George Soros just gave most of his wealth to his charitable organization, the Wall Street Journal reported Tuesday. The billionaire philanthropist transferred $18 billion to Open Society Foundations, a sprawling international group of charities that works in more than 100 countries on projects focused on refugee relief, public health and many other topics. The $18 billion figure amounts to almost 80 percent of the financier's total net worth.
Saving up for a home purchase is a good idea, yet savers who are less savvy than Wilson may want to hold off on making a purchase, said Tim Maurer, the director of personal finance at Buckingham Strategic Wealth and The BAM Alliance. Why? That's because transaction costs associated with buying and selling a home can be up to 15 percent of the total, even in a rising market. At the start of your career, it might not make sense to put down roots, Maurer said.
President Donald Trump may interview Janet Yellen this week about potentially staying on as chair of the Federal Reserve after her first term ends in February, Politico reported Monday. If the president appoints Yellen to another term as the nation's top central banker, it will be a sharp turn from the president's prior remarks about the economist. As a presidential contender, Trump accused Yellen of being overly political.
Muck Rack makes it simple to find people, tweets, or articles that mention any name, keyword, company, hashtag etc. We've compiled this guide to help you make the most of your search.
Selecting a term
Start searching tweets, articles from media outlets, articles mentioned in tweets, journalists'
names, titles and bios with some suggested searches:
Companies or Topics (e.g. iPhone, Microsoft)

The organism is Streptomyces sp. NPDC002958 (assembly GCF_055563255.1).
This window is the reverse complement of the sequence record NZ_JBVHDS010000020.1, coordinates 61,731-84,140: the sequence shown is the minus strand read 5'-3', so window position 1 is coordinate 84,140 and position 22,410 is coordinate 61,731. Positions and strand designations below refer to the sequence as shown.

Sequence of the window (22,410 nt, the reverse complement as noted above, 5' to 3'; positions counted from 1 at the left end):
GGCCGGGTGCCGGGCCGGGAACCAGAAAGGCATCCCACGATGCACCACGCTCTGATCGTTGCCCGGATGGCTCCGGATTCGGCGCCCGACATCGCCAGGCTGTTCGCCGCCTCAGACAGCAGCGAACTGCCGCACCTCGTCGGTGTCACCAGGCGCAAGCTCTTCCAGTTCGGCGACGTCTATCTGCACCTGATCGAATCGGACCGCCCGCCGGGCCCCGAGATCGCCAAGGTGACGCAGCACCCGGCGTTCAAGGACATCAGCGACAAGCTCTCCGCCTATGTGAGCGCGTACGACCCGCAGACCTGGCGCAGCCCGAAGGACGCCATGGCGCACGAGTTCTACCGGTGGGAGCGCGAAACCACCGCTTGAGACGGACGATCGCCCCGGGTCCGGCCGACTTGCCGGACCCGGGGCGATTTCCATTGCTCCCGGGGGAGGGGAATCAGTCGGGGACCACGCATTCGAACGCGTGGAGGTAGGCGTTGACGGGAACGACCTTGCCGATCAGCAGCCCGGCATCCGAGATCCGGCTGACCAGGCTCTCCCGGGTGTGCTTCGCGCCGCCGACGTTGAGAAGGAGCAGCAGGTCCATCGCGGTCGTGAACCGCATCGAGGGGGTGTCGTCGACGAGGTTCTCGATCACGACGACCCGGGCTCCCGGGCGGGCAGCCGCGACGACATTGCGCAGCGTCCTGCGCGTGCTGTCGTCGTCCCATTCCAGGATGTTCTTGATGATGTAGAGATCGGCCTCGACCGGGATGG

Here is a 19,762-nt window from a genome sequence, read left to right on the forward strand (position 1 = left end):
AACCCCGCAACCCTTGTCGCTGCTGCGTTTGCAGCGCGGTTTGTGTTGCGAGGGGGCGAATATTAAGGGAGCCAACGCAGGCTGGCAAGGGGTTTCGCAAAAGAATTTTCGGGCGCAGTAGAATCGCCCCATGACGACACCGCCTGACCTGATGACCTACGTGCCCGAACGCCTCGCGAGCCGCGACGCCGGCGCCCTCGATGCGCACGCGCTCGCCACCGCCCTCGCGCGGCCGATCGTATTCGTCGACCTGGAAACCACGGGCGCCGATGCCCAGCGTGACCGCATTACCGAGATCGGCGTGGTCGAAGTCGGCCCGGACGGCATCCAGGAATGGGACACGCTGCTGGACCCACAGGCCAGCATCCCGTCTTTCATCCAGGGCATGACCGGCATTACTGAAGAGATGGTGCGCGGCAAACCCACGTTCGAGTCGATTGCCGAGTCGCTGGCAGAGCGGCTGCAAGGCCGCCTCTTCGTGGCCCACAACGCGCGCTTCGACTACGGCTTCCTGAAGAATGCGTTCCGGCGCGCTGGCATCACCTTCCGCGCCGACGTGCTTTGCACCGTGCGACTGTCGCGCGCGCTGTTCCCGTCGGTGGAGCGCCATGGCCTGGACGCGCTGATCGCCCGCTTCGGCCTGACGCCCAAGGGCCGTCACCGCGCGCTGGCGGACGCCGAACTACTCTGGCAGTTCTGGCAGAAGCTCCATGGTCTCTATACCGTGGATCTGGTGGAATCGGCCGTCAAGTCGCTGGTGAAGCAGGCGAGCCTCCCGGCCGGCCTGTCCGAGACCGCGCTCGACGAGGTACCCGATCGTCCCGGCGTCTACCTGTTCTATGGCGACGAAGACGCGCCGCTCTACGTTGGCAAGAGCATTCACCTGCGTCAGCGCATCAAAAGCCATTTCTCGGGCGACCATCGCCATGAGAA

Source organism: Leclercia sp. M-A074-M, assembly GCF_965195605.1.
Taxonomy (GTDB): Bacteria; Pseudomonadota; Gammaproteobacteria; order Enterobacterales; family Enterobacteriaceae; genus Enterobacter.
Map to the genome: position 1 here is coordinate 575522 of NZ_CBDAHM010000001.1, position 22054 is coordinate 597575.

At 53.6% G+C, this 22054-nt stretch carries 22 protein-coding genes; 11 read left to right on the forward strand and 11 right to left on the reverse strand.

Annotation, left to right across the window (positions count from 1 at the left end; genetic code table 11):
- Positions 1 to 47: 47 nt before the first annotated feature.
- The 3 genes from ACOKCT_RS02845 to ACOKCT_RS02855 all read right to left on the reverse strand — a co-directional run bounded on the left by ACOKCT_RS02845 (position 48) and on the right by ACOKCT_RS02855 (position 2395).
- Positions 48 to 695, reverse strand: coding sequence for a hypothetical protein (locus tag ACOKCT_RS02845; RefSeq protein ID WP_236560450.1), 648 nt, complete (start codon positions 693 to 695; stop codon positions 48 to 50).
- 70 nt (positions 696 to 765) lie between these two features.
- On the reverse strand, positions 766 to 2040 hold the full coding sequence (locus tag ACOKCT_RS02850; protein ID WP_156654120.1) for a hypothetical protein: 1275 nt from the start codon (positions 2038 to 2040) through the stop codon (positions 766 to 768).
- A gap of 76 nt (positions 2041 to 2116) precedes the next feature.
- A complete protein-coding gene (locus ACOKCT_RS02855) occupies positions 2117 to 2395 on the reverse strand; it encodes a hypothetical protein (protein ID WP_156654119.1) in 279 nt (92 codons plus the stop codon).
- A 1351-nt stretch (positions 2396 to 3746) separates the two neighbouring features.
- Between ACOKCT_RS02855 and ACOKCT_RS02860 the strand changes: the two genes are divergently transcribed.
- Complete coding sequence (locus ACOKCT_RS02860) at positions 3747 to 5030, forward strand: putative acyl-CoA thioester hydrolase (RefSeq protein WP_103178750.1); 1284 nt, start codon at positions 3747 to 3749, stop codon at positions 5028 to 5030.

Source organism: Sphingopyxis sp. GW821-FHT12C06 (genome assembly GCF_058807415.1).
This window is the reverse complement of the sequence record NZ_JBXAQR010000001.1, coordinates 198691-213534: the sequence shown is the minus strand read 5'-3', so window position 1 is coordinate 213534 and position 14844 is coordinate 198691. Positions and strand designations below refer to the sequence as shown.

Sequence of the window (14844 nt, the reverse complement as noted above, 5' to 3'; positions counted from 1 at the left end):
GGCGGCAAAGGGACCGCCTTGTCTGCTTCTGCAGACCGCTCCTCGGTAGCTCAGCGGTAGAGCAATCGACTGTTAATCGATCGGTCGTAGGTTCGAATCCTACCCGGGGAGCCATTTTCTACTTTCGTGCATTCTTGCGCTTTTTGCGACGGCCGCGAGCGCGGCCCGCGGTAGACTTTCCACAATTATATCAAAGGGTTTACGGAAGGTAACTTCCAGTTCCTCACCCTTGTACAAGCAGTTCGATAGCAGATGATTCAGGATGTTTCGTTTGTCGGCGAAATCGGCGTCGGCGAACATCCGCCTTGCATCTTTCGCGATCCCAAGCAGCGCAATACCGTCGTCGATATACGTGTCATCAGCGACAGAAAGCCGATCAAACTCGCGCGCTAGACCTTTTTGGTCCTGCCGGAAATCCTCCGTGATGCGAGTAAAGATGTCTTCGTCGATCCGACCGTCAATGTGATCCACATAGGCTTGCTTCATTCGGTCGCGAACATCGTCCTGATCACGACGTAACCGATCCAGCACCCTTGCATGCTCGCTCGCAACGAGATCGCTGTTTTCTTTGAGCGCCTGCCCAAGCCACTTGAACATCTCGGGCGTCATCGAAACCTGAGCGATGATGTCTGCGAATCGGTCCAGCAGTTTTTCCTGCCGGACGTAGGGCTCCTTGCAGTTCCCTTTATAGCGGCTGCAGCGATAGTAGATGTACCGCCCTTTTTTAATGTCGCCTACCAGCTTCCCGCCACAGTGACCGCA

Phrases (e.g. "cloud computing") — use quotes to keep the terms together
Twitter handles (e.g. @username) — returns those who have mentioned or replied to
Names (e.g. "David Pogue")
Hashtags (e.g. #sxsw, #london2012)
Bio details (e.g. vegan, Olympics, father)
Muck Rack's Advanced Search allows for many boolean operators.
Find results that mention multiple specified terms, use AND or
+. For example, ensure each result contains both Elon Musk and Mark Zuckerberg by
searching Musk AND Zuckerberg or Musk + Zuckerberg.
Use the operators OR or , to broaden your search when you'd like either of
multiple terms to appear in results. (This is the default behavior of our search when no operators
are used). For example, results will contain either cake or cookie by searching cake OR cookie or cake,cookie
Use NOT or - to subtract results from your search. For
example, searching Disney will yield results about the Walt Disney Company as well as Walt Disney
World Resort. To exclude mentions of Disney World, search for Disney -World or Disney
When using one of these operators with a phrase, enclose it in quotation marks. For example, you can
find results about smartphones excluding Apple's iPhone 4S by searching smartphone -"iPhone
Exact case matching or punctuation
If you're searching for a brand name or keyword that relies on specific punctuation marks or capitalization, you can
find results that match your exact query by adding matchcase: before the keyword you're searching for, like matchcase:E*TRADE .
Use parentheses to separate multiple
boolean phrases. For example, to find journalists talking about having fun in Disney World or
Disneyland, search for ("disney world" OR disneyland) AND fun.
An asterisk can be used to search for any variation of a root word truncated by the asterisk. For example, searching for admin* will return results for administrator, administration, administer, administered, etc.
A near operator is an AND operator where you can control the distance between the words. You can vary the distance the near operation uses by adding a forward slash and number (between 0-99) such as strawberries NEAR/10 "whipped cream", which means the strawberries must exist within 10 words of "whipped cream".